Archive for November, 2011

Ain’t That A Shame

Posted in Uncategorized with tags , , , on November 8, 2011 by hamerblog

Many of you may have heard about this summer’s Blues Fest in Ottawa where a violent storm erupted causing the collapse of the stage. Cheap Trick was playing at the time, barely escaping injury. The police cordoned off the area, treating it as a crime scene.

While the band was safe, the same cannot be said for the gear. That’s why we ended up with some of Rick’s guitars in need of TLC.

While the Hamer 5-Necks are known throughout the world, perhaps the most iconic of Rick’s Hamers is the Checkerboard Standard with bow tie inlays and that curious truss rod cover. Rick has always had a thing for the checkerboard design. When he first approached us in 1978 to build this guitar we knew it would be a daunting task. Naturally we took it on. At the time, the idea of a checkerboard guitar was a compelte novelty. Actually, it still is.

 Many of you have seen Cheap Trick in concert where Rick regularly changes guitars during the set. The checkerboard Standard was featured on the cover of Dream Police. This guitar is featured on stage when Dream Police is played.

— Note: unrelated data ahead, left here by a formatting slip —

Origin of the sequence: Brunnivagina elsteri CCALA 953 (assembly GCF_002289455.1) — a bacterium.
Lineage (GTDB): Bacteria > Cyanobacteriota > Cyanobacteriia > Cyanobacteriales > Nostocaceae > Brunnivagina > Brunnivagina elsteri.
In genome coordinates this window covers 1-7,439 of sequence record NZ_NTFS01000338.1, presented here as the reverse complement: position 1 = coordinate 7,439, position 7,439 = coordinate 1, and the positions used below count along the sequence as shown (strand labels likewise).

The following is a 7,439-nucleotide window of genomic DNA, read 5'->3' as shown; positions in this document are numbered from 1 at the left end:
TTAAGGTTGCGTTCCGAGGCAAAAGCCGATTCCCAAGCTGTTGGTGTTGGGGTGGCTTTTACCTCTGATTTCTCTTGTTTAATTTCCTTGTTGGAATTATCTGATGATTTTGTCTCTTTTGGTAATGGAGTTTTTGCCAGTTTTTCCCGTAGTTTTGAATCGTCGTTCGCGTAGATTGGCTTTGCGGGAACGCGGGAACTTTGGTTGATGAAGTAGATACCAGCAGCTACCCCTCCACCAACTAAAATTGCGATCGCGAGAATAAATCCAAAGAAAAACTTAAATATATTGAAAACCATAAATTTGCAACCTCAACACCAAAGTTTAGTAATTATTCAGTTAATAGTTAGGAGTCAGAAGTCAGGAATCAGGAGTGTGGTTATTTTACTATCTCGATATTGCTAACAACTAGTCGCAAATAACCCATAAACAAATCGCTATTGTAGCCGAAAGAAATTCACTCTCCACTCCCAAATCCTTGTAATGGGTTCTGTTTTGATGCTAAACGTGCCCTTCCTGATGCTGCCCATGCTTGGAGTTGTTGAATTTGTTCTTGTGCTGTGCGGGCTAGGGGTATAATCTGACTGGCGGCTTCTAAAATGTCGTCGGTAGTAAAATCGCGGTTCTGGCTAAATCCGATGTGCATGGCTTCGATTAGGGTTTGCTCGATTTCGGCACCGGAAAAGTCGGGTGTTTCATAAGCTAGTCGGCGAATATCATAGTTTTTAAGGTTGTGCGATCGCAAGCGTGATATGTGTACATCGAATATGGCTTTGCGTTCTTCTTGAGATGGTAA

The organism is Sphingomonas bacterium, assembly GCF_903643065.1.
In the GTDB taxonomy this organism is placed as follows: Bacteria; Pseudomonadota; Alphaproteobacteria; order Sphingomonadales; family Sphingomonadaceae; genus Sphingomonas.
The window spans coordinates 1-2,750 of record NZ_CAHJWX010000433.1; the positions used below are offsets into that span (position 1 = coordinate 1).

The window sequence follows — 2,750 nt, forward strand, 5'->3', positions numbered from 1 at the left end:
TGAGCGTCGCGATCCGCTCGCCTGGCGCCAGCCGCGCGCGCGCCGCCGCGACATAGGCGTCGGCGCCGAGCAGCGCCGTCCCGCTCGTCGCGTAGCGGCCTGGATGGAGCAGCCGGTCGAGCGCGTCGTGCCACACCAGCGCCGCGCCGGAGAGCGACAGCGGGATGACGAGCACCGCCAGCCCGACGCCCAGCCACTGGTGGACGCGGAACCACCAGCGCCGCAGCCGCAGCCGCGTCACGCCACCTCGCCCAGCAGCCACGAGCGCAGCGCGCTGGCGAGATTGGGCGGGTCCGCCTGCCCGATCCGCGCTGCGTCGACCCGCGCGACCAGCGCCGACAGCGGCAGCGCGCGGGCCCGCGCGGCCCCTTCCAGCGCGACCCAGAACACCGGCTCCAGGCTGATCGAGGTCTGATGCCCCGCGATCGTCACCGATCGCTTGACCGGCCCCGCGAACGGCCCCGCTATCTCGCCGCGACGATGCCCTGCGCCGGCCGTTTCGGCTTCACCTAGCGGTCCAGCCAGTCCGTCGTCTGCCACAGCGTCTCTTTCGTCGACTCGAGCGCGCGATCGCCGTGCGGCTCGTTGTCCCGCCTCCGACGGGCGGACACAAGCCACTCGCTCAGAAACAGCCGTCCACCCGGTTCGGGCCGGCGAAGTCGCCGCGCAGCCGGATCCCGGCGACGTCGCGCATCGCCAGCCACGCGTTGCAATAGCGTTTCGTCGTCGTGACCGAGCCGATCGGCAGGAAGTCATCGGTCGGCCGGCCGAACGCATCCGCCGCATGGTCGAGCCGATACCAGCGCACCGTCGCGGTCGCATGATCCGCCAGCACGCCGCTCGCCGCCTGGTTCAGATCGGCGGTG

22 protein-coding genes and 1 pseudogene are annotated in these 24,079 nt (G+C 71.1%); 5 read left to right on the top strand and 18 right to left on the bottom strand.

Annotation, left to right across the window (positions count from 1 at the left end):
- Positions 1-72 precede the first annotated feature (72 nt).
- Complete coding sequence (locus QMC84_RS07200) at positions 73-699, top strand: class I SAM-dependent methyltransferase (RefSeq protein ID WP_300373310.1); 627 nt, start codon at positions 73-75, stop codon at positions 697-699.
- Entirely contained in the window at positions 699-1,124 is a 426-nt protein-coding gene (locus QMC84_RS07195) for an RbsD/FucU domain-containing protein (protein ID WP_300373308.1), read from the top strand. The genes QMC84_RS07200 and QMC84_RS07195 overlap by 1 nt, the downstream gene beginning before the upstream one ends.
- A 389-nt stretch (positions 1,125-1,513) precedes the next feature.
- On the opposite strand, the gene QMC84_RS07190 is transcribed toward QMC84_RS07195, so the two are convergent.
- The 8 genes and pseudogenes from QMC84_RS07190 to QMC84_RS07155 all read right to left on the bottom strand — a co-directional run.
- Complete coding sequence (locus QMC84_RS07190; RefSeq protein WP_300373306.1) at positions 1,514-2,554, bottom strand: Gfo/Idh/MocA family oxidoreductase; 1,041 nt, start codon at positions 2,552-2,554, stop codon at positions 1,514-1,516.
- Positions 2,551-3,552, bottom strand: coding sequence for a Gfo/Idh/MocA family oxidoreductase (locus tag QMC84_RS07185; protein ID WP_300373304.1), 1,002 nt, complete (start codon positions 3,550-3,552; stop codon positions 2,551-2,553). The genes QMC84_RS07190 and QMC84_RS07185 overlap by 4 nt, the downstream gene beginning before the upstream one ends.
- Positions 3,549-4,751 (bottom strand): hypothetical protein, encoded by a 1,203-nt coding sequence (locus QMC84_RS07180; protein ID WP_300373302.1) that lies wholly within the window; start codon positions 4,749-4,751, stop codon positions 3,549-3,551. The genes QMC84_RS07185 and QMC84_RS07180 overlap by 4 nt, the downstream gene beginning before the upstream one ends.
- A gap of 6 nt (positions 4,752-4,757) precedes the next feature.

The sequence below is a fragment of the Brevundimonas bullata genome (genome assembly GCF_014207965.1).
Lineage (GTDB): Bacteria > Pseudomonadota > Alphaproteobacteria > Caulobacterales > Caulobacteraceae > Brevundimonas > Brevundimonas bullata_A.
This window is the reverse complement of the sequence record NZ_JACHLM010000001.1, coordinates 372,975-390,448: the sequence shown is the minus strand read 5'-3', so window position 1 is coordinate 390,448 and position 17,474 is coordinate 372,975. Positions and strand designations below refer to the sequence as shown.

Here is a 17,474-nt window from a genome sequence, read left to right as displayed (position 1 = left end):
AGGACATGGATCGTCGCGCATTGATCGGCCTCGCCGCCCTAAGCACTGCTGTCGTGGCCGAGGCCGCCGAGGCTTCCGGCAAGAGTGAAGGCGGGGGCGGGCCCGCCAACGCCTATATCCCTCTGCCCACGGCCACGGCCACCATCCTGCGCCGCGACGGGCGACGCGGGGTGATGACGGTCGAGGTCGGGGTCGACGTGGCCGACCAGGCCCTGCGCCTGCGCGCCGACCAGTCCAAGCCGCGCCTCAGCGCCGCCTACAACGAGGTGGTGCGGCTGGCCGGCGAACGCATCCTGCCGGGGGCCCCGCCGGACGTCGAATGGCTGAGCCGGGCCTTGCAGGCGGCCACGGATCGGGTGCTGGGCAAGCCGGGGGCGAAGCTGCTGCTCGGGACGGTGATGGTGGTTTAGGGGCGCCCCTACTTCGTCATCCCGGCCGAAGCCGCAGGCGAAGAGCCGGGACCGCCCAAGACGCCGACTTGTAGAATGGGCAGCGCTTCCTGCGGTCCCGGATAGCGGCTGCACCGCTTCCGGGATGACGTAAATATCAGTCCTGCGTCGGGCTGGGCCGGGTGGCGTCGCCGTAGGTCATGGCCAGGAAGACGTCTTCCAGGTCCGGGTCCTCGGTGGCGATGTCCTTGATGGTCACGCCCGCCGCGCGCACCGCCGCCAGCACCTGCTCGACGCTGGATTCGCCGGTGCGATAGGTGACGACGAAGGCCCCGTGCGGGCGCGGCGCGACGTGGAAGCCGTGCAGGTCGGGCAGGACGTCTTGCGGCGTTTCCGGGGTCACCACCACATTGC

The constant touring has taken the toll on this guitar. The weather in Ottawa compounded problems, resulting in the peghead splitting. We’ve since repaired the headstock and replaced all of the electronics (save the pickups). You’ll be seeing this most road tested guitar back in action in short order.

An iconic instrument.

We’ve done a number of Beatles themed guitars over the years. The Sgt. Peppers guitar was perhaps the most dramatic interpretation on the theme. Luckily, this guitar did not suffer extensive damage. It probably got the most exposure during Cheap Trick’s Sgt. Pepper’s run at the Paris Resort in Vegas. We were able to get it back on the road in time for the band’s Dream Police shows in Milwaukee.

We all know what song this guitar is featured on. The rain really took its toll on the Gonna Raise Hell Standard. The finish is flaking off of the back of the neck. We’re reapplying the original finish and coating over it to retain its original look. It’s a major project.

Uncle Dick is also back in the shop. This guitar was to be a caricature of Rick Nielsen (isn’t Rick Neilsen already a caricature of Rick Nielsen?). We built it to accept interchangeable heads but only got so far as completing Bun E. Carlos.

These guitars have traveled around the world and are still working hard. We think that it’s time for them to have some company. More on that later.